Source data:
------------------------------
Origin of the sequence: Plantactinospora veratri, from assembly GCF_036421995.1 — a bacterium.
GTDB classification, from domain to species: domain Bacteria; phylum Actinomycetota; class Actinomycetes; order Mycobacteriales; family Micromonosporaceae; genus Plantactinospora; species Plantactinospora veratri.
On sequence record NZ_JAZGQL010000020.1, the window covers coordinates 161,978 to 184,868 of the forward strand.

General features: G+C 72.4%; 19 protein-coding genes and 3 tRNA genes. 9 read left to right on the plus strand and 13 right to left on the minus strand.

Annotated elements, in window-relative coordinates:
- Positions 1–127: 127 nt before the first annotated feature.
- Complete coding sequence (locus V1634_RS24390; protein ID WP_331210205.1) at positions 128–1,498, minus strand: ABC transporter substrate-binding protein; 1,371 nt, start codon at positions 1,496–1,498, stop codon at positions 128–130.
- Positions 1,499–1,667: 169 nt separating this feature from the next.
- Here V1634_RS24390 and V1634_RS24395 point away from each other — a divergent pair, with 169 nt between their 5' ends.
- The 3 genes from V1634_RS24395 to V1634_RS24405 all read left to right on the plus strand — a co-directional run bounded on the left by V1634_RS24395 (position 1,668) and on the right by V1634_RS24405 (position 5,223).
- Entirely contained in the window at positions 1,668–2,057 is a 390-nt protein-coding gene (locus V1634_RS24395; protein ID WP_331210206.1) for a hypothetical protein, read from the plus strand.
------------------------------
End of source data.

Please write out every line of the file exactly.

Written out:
Origin of the sequence: Plantactinospora veratri, from assembly GCF_036421995.1 — a bacterium.
GTDB classification, from domain to species: domain Bacteria; phylum Actinomycetota; class Actinomycetes; order Mycobacteriales; family Micromonosporaceae; genus Plantactinospora; species Plantactinospora veratri.
On sequence record NZ_JAZGQL010000020.1, the window covers coordinates 161,978 to 184,868 of the forward strand.

General features: G+C 72.4%; 19 protein-coding genes and 3 tRNA genes. 9 read left to right on the plus strand and 13 right to left on the minus strand.

Annotated elements, in window-relative coordinates:
- Positions 1–127: 127 nt before the first annotated feature.
- Complete coding sequence (locus V1634_RS24390; protein ID WP_331210205.1) at positions 128–1,498, minus strand: ABC transporter substrate-binding protein; 1,371 nt, start codon at positions 1,496–1,498, stop codon at positions 128–130.
- Positions 1,499–1,667: 169 nt separating this feature from the next.
- Here V1634_RS24390 and V1634_RS24395 point away from each other — a divergent pair, with 169 nt between their 5' ends.
- The 3 genes from V1634_RS24395 to V1634_RS24405 all read left to right on the plus strand — a co-directional run bounded on the left by V1634_RS24395 (position 1,668) and on the right by V1634_RS24405 (position 5,223).
- Entirely contained in the window at positions 1,668–2,057 is a 390-nt protein-coding gene (locus V1634_RS24395; protein ID WP_331210206.1) for a hypothetical protein, read from the plus strand.